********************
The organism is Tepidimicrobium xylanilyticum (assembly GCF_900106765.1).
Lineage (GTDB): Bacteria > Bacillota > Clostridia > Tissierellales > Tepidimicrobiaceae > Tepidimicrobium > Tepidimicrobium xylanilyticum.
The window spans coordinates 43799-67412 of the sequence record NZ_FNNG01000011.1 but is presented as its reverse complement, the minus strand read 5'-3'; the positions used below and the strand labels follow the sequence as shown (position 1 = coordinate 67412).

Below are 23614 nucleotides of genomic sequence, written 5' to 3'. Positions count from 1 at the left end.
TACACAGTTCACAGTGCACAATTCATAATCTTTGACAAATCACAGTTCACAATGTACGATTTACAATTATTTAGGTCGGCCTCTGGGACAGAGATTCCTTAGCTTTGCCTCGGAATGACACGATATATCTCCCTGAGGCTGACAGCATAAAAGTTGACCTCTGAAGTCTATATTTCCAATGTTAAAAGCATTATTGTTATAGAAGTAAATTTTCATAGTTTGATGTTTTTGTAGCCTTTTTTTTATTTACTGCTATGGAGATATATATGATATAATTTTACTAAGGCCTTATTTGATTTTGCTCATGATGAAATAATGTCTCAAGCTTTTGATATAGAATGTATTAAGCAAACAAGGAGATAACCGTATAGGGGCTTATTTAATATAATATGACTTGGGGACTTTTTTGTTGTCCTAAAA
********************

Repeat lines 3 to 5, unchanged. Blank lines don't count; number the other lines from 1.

The window spans coordinates 43799-67412 of the sequence record NZ_FNNG01000011.1 but is presented as its reverse complement, the minus strand read 5'-3'; the positions used below and the strand labels follow the sequence as shown (position 1 = coordinate 67412).

Below are 23614 nucleotides of genomic sequence, written 5' to 3'. Positions count from 1 at the left end.
TACACAGTTCACAGTGCACAATTCATAATCTTTGACAAATCACAGTTCACAATGTACGATTTACAATTATTTAGGTCGGCCTCTGGGACAGAGATTCCTTAGCTTTGCCTCGGAATGACACGATATATCTCCCTGAGGCTGACAGCATAAAAGTTGACCTCTGAAGTCTATATTTCCAATGTTAAAAGCATTATTGTTATAGAAGTAAATTTTCATAGTTTGATGTTTTTGTAGCCTTTTTTTTATTTACTGCTATGGAGATATATATGATATAATTTTACTAAGGCCTTATTTGATTTTGCTCATGATGAAATAATGTCTCAAGCTTTTGATATAGAATGTATTAAGCAAACAAGGAGATAACCGTATAGGGGCTTATTTAATATAATATGACTTGGGGACTTTTTTGTTGTCCTAAAA